Stories from the Stringam Family Ranches of Southern Alberta

From the 50s and 60s to today . . .

Saturday, February 25, 2012

The Perfect Filing System

I know where it is. Go on . . . ask me!

Dad was a veterinarian.
The only one for several counties.
If you don't count Dr. Brewster at the Coutt's border crossing.
Who didn't make farm/ranch calls.
Mine did.
Make calls, that is.
And there will be several blogs about that.
But right now, I'm concerned with his office.
Let me start again . . .
Dad was a veterinarian as well as a purebred Polled Hereford breeder.
And always had an office somewhere in our home.
There were the inevitable examination counters.
And uncomfortable waiting room chairs.
There was a fridge holding such things as penicillin.
Bottles of 5-way or 8-way or black-leg or rabies vaccines.
And other stuff that I couldn't pronounce.
I should mention, here, that Dad knew what each bottle did.
Probably important for a veterinarian to know.
He also had several large filing cabinets standing about the room.
Full of . . . files.
Dad knew exactly where everything could be found in his office.
He was very organized.
One day, he was working on the registration forms for his new crop of calves.
A time-consuming task that only he could do.
Heh. Heh.
I sauntered in.
Yes. Just like in the old west.
Daddy looked up from his desk.
“Diane, could you look in that file cabinet over there,” he pointed with his pen, “and get me the 'G' file?”
I turned to the indicated file and pulled open the appropriate drawer. “This one?”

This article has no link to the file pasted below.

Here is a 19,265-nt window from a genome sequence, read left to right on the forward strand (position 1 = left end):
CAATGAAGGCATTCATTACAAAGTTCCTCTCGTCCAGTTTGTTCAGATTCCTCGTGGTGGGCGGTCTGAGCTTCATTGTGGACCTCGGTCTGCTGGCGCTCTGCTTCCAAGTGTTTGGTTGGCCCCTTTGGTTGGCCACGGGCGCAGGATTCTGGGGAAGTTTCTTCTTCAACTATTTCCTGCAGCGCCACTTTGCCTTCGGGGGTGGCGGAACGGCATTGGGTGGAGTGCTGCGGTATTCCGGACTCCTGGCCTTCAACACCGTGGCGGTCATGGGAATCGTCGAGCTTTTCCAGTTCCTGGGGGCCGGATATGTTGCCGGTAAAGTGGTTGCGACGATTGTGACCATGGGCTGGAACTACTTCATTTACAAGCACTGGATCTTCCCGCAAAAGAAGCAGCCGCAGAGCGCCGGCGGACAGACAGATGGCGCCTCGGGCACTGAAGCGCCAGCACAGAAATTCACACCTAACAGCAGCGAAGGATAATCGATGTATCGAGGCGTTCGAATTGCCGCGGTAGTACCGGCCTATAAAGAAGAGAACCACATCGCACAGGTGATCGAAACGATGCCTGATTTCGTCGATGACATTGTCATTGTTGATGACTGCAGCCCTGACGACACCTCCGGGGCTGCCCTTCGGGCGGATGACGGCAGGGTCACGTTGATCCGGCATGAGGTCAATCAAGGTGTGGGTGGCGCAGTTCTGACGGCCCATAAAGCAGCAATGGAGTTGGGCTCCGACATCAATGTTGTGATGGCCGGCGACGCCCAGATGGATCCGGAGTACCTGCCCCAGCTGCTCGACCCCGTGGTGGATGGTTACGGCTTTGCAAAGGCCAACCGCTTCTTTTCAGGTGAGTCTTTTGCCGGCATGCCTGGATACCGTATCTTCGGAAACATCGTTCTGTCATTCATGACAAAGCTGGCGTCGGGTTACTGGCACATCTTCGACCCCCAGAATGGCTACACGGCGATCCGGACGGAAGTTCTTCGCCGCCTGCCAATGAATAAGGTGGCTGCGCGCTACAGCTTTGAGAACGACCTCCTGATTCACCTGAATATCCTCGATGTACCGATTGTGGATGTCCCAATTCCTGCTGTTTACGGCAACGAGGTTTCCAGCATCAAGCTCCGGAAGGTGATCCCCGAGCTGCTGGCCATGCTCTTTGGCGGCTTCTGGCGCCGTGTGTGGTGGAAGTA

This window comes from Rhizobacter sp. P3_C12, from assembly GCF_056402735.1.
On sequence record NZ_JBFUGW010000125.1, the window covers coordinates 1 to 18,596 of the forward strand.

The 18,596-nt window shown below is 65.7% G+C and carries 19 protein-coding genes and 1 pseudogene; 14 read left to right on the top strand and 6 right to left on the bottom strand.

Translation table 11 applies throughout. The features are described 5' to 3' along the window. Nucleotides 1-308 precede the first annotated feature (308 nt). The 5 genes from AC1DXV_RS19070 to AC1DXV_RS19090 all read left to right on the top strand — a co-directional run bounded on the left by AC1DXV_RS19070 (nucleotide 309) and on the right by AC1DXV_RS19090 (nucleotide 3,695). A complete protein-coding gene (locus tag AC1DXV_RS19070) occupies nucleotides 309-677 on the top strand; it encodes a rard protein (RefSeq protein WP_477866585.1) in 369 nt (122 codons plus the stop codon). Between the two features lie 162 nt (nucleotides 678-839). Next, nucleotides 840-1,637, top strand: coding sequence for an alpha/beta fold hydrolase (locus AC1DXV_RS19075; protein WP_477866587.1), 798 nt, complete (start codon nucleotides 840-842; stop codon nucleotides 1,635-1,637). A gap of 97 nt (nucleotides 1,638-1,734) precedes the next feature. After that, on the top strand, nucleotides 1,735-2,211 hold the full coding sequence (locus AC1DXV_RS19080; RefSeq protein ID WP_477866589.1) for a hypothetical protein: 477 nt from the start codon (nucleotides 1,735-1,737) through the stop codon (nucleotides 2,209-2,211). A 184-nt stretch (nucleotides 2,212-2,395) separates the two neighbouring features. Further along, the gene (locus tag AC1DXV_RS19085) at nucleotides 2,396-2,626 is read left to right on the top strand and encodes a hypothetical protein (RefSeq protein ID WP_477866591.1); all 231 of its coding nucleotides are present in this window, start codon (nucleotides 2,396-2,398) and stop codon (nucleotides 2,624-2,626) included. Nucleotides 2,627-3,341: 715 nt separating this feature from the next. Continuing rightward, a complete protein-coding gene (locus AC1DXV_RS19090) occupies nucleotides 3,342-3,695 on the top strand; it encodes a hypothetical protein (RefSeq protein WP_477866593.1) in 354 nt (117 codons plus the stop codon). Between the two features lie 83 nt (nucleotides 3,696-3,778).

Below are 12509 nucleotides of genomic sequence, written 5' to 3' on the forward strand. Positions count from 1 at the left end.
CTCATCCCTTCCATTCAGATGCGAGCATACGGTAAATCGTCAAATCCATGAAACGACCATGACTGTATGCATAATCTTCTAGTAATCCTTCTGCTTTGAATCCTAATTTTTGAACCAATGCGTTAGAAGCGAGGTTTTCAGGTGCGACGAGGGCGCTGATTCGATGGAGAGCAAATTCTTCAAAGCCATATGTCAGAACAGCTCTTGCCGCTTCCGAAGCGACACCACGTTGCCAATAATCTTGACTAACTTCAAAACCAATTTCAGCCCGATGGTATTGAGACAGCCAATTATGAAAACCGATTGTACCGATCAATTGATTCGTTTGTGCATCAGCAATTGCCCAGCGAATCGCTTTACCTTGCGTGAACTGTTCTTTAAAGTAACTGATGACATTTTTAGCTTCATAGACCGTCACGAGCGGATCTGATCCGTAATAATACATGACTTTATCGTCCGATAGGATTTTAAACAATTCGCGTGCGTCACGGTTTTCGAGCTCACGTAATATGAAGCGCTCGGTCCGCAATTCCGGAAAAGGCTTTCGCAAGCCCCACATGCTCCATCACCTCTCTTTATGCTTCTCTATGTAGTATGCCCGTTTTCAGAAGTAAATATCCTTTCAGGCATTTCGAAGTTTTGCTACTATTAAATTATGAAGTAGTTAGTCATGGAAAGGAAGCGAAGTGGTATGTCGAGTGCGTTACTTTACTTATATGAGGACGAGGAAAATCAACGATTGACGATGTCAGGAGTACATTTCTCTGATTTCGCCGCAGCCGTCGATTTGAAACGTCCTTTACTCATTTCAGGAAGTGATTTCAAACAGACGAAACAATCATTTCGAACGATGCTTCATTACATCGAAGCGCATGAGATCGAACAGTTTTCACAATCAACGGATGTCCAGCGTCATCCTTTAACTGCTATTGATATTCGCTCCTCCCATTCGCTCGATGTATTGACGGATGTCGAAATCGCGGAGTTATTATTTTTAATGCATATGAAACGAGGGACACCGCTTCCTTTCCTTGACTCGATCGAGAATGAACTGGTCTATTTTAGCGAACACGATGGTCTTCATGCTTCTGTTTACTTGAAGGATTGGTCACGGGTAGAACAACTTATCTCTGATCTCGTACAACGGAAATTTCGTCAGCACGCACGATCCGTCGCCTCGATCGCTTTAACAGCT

“Yes. Just the 'G' file, please.”
I started to work my way through the alphabet.
There was a large space partway through. I jumped to that.
'J' as it turned out.
“Daddy, did you know that you have a large bag of ju-jubes in your filing cabinet?”
“Filed under 'J'?”
He looked at me. “Where else would they go?”
Where indeed.
I continued my search.
Huh. Chips under 'C'.
Also chocolate.
I finally found the 'G' file and, pulling it out, handed it to my father.
But then I turned back to the cabinet.
Way too interested to stop now.
“Dad, you have Oreo cookies under 'O'.”
Dad looked up. “Is that where they are?!” he said. “I kept looking for them under 'C'.”
Yep. Filing cabinets and organization.
They go together.
Like treats and snack time.
Who knew they could be so similar?

Friday, February 24, 2012

Just a Little Bit of Praise

Many thanks to my good friend, Ginger of  inSERIOUSLYsane for her lovely tribute to her daughter yesterday. 
It reminded me of something special . . .

My Hero
For most of his career, my Husby worked for the Culture department in our province.
He enjoyed it.
Building museums.
Refurbishing older exhibits.
It was a constant adventure.
But he learned, as a civil servant, that gratitude was an accepted part of the job.
Rarely expressed.
Case in point . . .
He and his team had been refitting an interpretive center.
They had been at it for three years.
Their job was finally drawing to a close.
Which allowed the center to open.
Ironic but true.
A grand gala was planned for the opening night.
With speeches by pertinent politicians.
And food.
Myself and our two younger children made the trip and were seated in the audience, happily anticipating hearing from our husby/father.
The evening wore on.
Speeches by many, many people.